"We also experiment and bring in a lot of fresh talent too." Scarlet Runner for example, from Iowa, played in December. The Blues Saloon was their first Twin Cities appearance and they will be back here on February 7th. You will want to catch this show...with one of the most talented 17 year old guitar players and singers you will find on the blues scene today...this kid is a remarkable guitar player!

"One of the things that we find is that we will bring blues performers in and once they are successful the other clubs steel them off...but most of the other clubs don't develop talent following...we've got a great room, its nice for people to be able to see easily and be so close to the performers and we have a very large dance floor where fans can be right there with the entertainers." Some performers also get too big or cost more than the Blues Saloon can support with their commitment to keeping the cover charge at a reasonable price.

The Blues Saloon has experienced its share of unfortunate incidents over the years. Louisiana blues singer James "Thunderbird" Davis suffered a heart attack while performing and died on stage in 1992. Dalton Reed was found dead of a heart attack in his hotel room prior to his appearance. But the club, just like the music has continued to survive and even though the roof may still leak in the performers dressing room on those cold rainy nights, this is all part of the life of the blues and a blues club.

There is a bar upstairs in the back room where you will find photographs of many of the famous artists who have performed here. You will also soon find Tuck's famous BBQ chicken and ribs available on a regular basis to the delight of the local patrons. Harold Tucker and Coale are incorporating a business under the name of Tucks Gourmet Sauces and will be producing these sauces on site. They will be starting with BBQ sauces and be expanding the line from there with the support of the local community including the Frogtown Action Alliance.. They hope to have a full commercial kitchen up and running in the near future. If you were at the recent anniversary party you had the pleasure of sampling Tuck's award winning BBQ sauces. In fact his BBQ sauce was voted the best BBQ in Minnesota this summer at the Rib 'N' Blues Festival in down town St. Paul.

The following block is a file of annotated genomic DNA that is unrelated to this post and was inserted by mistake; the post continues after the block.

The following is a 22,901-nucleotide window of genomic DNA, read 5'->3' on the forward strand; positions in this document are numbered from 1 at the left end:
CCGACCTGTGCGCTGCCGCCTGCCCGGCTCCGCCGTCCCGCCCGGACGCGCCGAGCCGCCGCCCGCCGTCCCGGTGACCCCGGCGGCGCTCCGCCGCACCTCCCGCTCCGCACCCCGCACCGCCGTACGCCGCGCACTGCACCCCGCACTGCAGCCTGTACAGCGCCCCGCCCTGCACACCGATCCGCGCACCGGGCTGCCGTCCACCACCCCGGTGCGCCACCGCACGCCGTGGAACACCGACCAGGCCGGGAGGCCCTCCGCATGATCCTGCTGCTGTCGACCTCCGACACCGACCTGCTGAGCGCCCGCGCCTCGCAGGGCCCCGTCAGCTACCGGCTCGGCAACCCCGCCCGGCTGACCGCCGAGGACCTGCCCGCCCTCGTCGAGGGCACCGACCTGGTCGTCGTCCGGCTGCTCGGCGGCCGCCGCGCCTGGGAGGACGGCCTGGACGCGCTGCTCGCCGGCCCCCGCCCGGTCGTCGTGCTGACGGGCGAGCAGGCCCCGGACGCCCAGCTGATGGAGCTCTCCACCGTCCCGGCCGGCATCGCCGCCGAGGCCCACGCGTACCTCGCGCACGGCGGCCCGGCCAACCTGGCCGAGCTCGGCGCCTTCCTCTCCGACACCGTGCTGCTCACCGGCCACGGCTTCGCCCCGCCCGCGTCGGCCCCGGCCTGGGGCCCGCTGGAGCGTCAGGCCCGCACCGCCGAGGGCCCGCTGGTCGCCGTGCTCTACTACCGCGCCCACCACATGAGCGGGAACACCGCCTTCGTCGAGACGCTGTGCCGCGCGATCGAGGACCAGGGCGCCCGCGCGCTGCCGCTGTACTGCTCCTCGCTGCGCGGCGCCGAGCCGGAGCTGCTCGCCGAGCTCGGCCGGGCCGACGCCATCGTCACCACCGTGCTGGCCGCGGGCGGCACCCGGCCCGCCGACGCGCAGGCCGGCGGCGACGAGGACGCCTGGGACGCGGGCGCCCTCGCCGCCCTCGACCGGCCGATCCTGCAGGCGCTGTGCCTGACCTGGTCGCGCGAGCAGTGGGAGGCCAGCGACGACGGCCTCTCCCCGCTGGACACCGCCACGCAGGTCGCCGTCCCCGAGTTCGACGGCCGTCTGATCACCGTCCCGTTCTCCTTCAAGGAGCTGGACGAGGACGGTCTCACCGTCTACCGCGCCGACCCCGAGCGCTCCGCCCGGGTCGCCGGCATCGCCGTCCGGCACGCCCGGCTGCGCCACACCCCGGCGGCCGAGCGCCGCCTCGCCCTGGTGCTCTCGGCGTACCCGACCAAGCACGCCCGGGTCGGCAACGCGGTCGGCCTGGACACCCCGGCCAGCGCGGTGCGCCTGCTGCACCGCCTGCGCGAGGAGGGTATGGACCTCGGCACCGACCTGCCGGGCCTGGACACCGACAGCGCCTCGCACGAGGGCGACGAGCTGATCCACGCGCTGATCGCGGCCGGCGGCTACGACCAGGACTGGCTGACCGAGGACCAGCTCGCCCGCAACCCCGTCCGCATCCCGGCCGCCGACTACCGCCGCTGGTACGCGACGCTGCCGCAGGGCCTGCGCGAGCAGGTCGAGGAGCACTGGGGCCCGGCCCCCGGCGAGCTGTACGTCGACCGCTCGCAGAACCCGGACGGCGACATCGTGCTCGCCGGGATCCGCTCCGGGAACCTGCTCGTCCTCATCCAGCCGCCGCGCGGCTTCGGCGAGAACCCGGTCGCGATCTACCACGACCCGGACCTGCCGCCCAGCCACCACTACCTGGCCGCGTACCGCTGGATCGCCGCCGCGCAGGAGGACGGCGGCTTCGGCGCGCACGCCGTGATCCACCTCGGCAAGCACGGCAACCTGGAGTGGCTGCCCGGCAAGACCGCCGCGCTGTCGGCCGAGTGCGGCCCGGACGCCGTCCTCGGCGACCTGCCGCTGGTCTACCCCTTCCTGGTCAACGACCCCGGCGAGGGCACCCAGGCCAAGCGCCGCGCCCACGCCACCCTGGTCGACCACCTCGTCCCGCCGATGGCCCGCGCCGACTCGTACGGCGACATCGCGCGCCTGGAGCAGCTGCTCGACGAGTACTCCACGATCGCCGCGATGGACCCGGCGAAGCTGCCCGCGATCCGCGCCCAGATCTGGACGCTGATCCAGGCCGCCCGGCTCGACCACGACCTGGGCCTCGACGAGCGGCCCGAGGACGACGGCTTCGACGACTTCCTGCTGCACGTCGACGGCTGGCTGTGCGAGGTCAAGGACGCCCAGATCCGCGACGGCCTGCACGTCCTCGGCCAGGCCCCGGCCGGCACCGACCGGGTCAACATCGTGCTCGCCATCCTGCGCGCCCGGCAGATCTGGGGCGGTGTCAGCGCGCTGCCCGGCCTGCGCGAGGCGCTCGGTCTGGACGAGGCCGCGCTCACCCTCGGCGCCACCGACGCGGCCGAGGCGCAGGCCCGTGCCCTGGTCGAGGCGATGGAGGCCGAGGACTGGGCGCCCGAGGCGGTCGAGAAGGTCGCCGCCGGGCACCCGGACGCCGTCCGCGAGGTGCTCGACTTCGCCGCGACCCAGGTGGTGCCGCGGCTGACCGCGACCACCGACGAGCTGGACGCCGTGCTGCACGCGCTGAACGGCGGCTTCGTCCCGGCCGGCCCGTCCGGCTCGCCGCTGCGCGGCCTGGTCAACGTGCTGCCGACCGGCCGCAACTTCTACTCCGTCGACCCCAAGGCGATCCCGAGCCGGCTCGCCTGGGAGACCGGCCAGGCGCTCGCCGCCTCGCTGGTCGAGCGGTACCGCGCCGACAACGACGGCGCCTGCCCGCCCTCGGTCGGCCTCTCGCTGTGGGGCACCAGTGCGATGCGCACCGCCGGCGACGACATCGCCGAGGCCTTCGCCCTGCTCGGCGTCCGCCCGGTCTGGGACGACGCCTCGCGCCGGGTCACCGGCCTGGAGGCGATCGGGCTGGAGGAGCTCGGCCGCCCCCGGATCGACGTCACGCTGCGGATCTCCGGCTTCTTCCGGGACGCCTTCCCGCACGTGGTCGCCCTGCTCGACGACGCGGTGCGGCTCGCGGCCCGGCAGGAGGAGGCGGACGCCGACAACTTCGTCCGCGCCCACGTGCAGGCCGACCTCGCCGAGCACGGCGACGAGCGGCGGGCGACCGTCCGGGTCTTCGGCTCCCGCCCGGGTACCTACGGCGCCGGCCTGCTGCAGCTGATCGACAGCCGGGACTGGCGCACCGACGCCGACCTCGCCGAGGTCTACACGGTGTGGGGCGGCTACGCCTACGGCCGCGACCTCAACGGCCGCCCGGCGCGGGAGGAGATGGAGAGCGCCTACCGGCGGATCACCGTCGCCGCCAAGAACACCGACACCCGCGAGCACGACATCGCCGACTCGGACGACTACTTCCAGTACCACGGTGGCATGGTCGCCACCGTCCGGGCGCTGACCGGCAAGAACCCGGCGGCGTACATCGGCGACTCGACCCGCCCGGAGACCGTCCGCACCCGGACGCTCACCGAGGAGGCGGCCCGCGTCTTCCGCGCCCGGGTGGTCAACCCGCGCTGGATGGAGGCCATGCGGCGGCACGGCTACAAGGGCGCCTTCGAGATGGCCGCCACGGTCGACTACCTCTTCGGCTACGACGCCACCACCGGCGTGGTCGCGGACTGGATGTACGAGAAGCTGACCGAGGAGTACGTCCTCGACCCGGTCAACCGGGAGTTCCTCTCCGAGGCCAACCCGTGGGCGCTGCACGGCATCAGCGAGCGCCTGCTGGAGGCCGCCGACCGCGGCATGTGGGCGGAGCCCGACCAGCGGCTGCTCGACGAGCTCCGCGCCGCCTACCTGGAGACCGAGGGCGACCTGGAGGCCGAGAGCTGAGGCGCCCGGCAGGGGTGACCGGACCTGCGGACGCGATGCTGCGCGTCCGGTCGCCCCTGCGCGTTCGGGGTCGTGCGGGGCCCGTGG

The Blues Saloon has a very loyal following and on any given weekend you will see many of the same faces...enjoying and dancing to the music they love. You might even be able to catch Charles, the Blues Saloon's "unofficial" master of ceremonies and a loyal fan, introducing the current act in his spirited style... MTV and all! You will also occasionally find the famous celebrity dropping by. When Sue Foley was here in August, Dan Akroid was in attendance...calling The Blues Saloon one of the best blues clubs in the Twin Cities.

Coale's commitment to keeping the blues alive is the reason the Blues Saloon has survived and continues to be the area's premier blues Mecca. The club celebrated its 11th anniversary this past fall as The Blues Saloon. You can find it located at 601 N. Western Ave.,(the corner of Thomas and Western in St. Paul, just a few blocks north of University Avenue and just a mile west of the State Capital). The entrance to the upstairs club is located on a side door facing Thomas Ave. You can find on street parking in any direction. Stop by any weekend and enjoy some of the best national blues acts touring today.

Mailbox E-mail Ray Stiles at: mnblues@aol.com


Table of Contents:
Return To Home Page | Calendar | Spotlight | Live Reviews | New Reviews | Photo Gallery
CD Reviews | New CD Releases | Blues Links | Blues Bios | Blues Artists | Blues Clubs | Blues Jams


Copyright © 1997 by Ray M. Stiles
All rights reserved. No part of this publication may be reproduced or transmitted in any form or by any means, electronic or mechanical, including photocopy, or any information storage or retrieval system, without permission in writing from the author.